Thursday, November 12, 2015
My doll repair work has been on hold for a week or so while I completed two paintings for the holiday display at my husband's store. I'll share them in another post. I have been watching and bidding on eBay and I won this antique 1850-ish papier mache head with exposed ears and glass eyes. She is GORGEOUS!
As I have grown older, I have come to love the earlier dolls, especially any made of papier mache. According to the dictionary, papier mache is a malleable mixture of paper and glue, or paper, flour, and water, that becomes hard when dry. Ludwig Greiner, of course, was the king of the papier mache doll makers. There were many other makers, some who marked their dolls with paper tags (like Greiner and Superior), most of which have long since been lost. Many were never marked. I think this beautiful lady is a Greiner, but I will have to do some research to prove it since she has no tag or residue of one having been on her back plate.
Her dimensions are 7 inches tall, with a shoulder spread of 7 inches as well.
Sunday, November 1, 2015
Another little project. This one was for me. This is an app. 10 inch Heubach Koppelsdorf Black Islander Bisque head doll.
According to www.dollreference.com - Ernst Heubach's porcelain factory was in Koppelsdorf, Germany, they made bisque doll heads on kid or composition bodies. Ernst Jr. married Beatrice Marseille, daughter of Armand Marseille and one of E. Heubach's sculptors had a brother that worked as a sculptor at Marseille, which may explain why their dolls have similarities to one another.
In 1919 Heubach and Marseilles merged and formed the United Porcelain Factory of Koppelsdorf (Vereinigte Koppelsdorf Porzellanfabrik vorm Armand Marseille and Ernst Heubach). By 1932 the two companies went their separate ways. During this union, 1919-1932 dolls are often marked with 'Heubach Koppelsdorf'.
He (or she) needed cleaning and minor repair. The doll has its original brass earrings and grass skirt. A little grass hat is missing. I plan to make one some day.
Thursday, October 29, 2015
This is another Schoenhut I restored. It is a Miss Dolly type, which is the 'every day' doll the company made. I did another Miss Dolly sometime back, please check out that post for more info on the doll itself. While I was satisfied with this restoration, the owner was not completely. I mention this in order to discuss expectations for the restoration of older dolls. I have a couple of lines I make in the sand -
1. This is an antique doll. I will leave all original paint, facial features, etc. that I can and will not repaint or alter them unless I deem the request reasonable.
2. An old doll is an old doll. I will not make them look brand new. That's not what I am about.
3. At times, as the project and the doll dictate, I will leave paint missing, uneven edges, and rough places. Again, this has to do with #2.
4. I use photos of antique dolls and follow them for repairs - this means I match the antique colors as far as lips, nose dots, etc. Again, I will not make these look new or use improper colors.
Some of these rules applied to the job where the customer was not completely satisfied. She did not like the lip color or the unevenness of the fill on the face. If you intend to have a repair done, PLEASE ask questions before agreeing to it and make clear what your wishes and desires are.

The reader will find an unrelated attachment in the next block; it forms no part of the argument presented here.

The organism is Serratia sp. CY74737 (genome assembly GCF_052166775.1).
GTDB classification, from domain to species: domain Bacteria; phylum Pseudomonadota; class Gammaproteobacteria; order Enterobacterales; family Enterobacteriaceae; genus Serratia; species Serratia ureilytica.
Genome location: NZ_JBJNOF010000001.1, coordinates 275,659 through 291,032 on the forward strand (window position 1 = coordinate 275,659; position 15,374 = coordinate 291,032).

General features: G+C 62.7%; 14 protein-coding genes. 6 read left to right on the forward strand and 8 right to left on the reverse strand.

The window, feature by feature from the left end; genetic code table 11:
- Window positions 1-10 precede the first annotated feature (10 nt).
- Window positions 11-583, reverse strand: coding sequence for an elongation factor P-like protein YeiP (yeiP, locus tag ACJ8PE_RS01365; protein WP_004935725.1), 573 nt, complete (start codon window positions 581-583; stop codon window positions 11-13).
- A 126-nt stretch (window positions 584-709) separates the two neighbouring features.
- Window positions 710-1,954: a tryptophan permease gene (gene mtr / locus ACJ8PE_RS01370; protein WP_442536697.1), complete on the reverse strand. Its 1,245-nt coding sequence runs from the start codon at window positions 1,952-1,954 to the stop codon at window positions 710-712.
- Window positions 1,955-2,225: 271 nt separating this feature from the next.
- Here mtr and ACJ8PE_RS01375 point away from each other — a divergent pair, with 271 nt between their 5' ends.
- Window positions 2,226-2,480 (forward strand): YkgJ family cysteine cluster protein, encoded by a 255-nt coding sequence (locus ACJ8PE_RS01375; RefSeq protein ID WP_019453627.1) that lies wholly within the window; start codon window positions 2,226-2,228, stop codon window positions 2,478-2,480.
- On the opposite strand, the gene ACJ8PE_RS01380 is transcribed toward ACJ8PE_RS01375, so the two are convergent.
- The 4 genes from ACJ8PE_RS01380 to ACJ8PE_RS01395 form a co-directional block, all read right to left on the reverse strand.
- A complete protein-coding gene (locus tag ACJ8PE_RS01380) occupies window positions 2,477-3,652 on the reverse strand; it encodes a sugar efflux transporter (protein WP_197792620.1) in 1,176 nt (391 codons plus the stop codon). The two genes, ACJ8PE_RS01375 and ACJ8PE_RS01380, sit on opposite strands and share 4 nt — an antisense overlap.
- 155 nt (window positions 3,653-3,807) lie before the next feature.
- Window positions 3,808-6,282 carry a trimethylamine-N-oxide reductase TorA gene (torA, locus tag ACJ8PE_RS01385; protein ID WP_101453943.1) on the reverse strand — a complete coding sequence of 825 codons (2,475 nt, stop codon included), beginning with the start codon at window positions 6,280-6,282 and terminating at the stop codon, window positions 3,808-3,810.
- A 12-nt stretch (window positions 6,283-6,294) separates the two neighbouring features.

Tuesday, October 27, 2015
Most of you who read this blog are not from my local area, and so you probably do not know that I give talks on antique dolls and other historic subjects. My main doll program is entitled: One Hundred Years of Dolls. It focuses on how both the dolls and the lives of their owners changed over the one hundred year period from the 1830s to the 1930s. I start with Milliner's Models and end with Lencis and the beginning of the era of the Composition Doll. I am available to present programs throughout the year. Please email me at firstname.lastname@example.org if interested.
This talk was given at the Troy Hayner Cultural Center in Troy OH in early 2015. This was a slightly shorter program that covered the lifetime of the woman the center is named for - Mary Jane Hayner. The program was entitled: Dolls of a Victorian Childhood.
As I reread my last few posts, I saw that I had mentioned my mother's fall in January of this year. I was working my way through the medical maze at the time of admissions, brief stays, etc. The nightmare continued as I had to make the choice to place my mother in a full-time facility. Not only was I unable to cope with her physical needs, but the dementia she had been experiencing progressed rapidly from there and, in the end, she needed professional 24 hour a day care. This meant applying from Medicaid. This second nightmare took until the end of February. In March I had surgery, which took about 2 months to recover from - and then I was back to work at the historic site. I mention all of this to explain why I have not posted to this blog since last January!
Goodness, time does indeed fly!
Anyhow, I hope to get back to posting more regularly. This is my season for working on dolls, so I should have some new projects to share soon.
For today, I am going to re-post the 'after' photos of the little Milliners Model I featured in the last restoration post. (She has been redressed since the last photo was taken. This was a quick 'mock up' dress to take the photo).
Thanks for reading and for your patience!
Monday, October 26, 2015
This week marks the end of the 2015 season at the historic site where I work. I have been doing some doll repair though this year - more than others - it has been hard to keep up with it while working. I will be concentrating on dolls for the next 4 - 5 months and hope to show off my projects here as before -
So....................keep checking back!